Two years ago a good friend of mine called after we’d lost contact with each other for nearly 10 years. He’d never hunted before and he told me that he was now interested in getting into the sport and had just finished taking his hunter safety course. After the initial shock that he’d actually passed the course wore off, I found myself contemplating the method by which he was going to accidentally injure me. You see, my friend Dave was never one to follow the rules and was a bit of a daredevil. As we caught up, however, I learned that he now had three kids, had started a very successful construction company and even got his pilot’s license. They don’t give those licenses to just anyone, do they? He owns a twin engine plane and flew up with his family to see us, and I thought, “Wow, 10 years can really change a person.” After a few visits with him I could see that he had really matured and I was far more comfortable with the thought of taking him hunting.
He let me know that he had a friend named Brian who had received an invite from another family friend to hunt hogs on their 7,000-acre ranch. Since neither of them had any hunting experience, they asked me to come along and show them the ropes. I was anxious to accept since hog hunting is my favorite thing to do, and getting to hunt the animals in California for free is rare. Here was the plan: Brian and his friend would hunt together the first evening and Dave and I would hunt together. Dave was hunting with a Marlin .30-30 with open sights and I was using my Winchester Model 94 in .44 Rem. Mag. I also brought my Remington 788 in .308 Win. topped with a 4X scope just in case the terrain was open.
When we arrived at the property we could see that we’d have our choice of terrain to hunt. There was a meadow with a creek running through the middle of it that was about 900 yards wide and stretched as far as the eye could see. On the west side was a pine and oak tree line that started right where the rolling hills began. Dave and I headed straight for the hills to look for hog tracks and beds. As we quietly walked, I whispered to him what to look for, and pointed out tracks and droppings wherever I saw them. I also explained what our goal was. We wanted to quietly get to the top of the highest hill we could see so that we could glass the area and do a spot-and-stalk on any hog we saw. Dave was having trouble with the whole walking quiet thing, and I kept giving him tips on how to watch each step to avoid crunching leaves and breaking little twigs. We finally made it to the top of the hill and just as I reached for my binoculars I heard this god-awful noise that can only be described as the tearing of a Velcro strap. I turned to look at Dave, who was … indeed … casually pulling on a Velcro strap! That’s what was holding his canteen. Words wouldn’t come to my mouth, and all I could do was stare at him in disbelief with my mouth wide open. When he saw my disappointment he said “What? I got thirsty.” To which I replied, “There isn’t a pig in this whole meadow now that doesn’t know we’re here.” He thought I was exaggerating, but I asked him if he thought a dog on the far end of the meadow would have heard that. He agreed that a dog would have heard the noise, and I explained to him that a pig can hear just about as well as a dog. I wasn’t sure if he believed me, but I told him we’d just try again at the next hill.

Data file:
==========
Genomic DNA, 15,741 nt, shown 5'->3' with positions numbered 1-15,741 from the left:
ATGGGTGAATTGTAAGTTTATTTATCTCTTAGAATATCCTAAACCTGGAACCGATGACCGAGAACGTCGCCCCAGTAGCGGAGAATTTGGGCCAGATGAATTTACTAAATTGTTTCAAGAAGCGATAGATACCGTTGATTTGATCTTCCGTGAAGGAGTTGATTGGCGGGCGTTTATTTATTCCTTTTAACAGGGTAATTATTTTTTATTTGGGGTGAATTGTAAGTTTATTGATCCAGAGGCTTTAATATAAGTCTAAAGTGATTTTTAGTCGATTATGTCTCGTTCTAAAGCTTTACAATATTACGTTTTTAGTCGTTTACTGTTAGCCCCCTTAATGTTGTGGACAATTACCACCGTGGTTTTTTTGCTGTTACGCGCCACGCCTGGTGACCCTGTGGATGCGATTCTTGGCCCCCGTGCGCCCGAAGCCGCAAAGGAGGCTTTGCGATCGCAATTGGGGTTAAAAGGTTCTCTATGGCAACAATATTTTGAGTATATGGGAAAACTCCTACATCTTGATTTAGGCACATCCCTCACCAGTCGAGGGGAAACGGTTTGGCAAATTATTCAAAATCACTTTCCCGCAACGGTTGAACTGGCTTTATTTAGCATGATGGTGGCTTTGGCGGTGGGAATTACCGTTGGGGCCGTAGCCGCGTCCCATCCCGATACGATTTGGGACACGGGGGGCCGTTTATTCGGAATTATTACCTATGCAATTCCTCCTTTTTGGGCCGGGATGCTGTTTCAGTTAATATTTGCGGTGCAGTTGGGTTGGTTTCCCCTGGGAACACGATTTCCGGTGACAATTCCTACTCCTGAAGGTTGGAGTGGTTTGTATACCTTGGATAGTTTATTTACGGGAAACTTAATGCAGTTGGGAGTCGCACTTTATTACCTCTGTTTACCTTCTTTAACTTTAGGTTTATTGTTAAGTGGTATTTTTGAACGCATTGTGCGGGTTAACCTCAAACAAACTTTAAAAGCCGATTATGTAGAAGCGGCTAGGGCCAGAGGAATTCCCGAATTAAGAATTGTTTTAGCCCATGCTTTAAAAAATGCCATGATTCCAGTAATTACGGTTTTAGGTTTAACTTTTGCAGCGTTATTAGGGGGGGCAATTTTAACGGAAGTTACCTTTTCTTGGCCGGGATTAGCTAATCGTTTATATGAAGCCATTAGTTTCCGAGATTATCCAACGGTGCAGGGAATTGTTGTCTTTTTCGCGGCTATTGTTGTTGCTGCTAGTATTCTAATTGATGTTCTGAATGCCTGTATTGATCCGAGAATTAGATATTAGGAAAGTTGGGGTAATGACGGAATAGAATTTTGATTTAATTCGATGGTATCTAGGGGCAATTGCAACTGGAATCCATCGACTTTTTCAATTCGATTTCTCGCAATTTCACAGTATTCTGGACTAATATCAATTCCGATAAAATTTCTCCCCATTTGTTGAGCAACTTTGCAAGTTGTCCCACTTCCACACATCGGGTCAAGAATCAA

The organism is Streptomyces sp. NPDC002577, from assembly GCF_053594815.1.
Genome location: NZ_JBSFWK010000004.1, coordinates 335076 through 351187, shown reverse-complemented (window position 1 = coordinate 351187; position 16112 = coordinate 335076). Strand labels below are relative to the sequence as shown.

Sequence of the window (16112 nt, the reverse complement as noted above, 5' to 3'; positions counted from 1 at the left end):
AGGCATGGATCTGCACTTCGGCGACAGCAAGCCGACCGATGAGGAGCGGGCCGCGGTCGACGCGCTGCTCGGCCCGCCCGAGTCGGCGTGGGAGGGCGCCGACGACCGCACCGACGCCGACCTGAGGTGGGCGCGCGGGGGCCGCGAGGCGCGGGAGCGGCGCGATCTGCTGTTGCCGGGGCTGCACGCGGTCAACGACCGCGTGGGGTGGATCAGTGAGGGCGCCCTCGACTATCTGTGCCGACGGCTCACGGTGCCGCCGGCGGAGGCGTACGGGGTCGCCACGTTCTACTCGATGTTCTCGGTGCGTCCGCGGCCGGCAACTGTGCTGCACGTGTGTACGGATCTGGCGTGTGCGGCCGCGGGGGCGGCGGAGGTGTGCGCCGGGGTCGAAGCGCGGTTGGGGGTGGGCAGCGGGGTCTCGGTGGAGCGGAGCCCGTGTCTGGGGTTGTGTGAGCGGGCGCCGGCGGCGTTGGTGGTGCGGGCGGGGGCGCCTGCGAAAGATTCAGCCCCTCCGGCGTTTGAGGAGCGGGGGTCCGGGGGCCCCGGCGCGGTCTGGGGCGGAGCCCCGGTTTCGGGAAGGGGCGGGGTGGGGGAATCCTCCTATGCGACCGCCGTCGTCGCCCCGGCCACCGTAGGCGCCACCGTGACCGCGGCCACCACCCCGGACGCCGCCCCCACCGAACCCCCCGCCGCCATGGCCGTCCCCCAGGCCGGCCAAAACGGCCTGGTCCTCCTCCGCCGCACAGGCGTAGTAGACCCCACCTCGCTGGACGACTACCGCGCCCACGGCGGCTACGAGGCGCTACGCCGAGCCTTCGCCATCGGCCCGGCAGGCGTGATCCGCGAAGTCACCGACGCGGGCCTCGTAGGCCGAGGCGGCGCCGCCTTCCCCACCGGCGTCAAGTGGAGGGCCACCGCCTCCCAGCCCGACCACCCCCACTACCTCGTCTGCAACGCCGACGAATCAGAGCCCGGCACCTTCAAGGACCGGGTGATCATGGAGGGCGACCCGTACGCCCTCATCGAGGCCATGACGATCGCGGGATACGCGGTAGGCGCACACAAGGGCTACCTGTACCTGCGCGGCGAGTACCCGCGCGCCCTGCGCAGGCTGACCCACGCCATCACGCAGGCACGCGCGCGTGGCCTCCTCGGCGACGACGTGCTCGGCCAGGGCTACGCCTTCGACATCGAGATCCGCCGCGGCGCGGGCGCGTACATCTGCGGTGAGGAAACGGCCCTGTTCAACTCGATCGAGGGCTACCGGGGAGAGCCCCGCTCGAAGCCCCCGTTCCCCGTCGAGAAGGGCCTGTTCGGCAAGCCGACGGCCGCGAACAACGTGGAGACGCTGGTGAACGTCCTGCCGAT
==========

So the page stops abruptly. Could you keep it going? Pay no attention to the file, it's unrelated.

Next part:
We walked for approximately a half mile to reach the top of the next hill that overlooked another meadow. The hill was approximately 500 feet above the meadow so it was a long, steep climb. The weather was warm so we were both sweating, like the quarry we were after, when we reached the top. Now you might not believe this next part, but I swear that it’s absolutely true. Just as I reached for my binoculars, Dave got thirsty again! When he saw the shear look of horror on my face after I heard that Velcro again he said “What am I supposed to do, not drink all day?” To which I said, “Do you mean to tell me that you couldn’t wait just a few minutes while we glassed this meadow first?” He sheepishly said yes, and I told him that he needed to A.) Get a quieter water source, like a camelback. B.) Use my water for now, and C.) Never, ever bring Velcro into the woods again!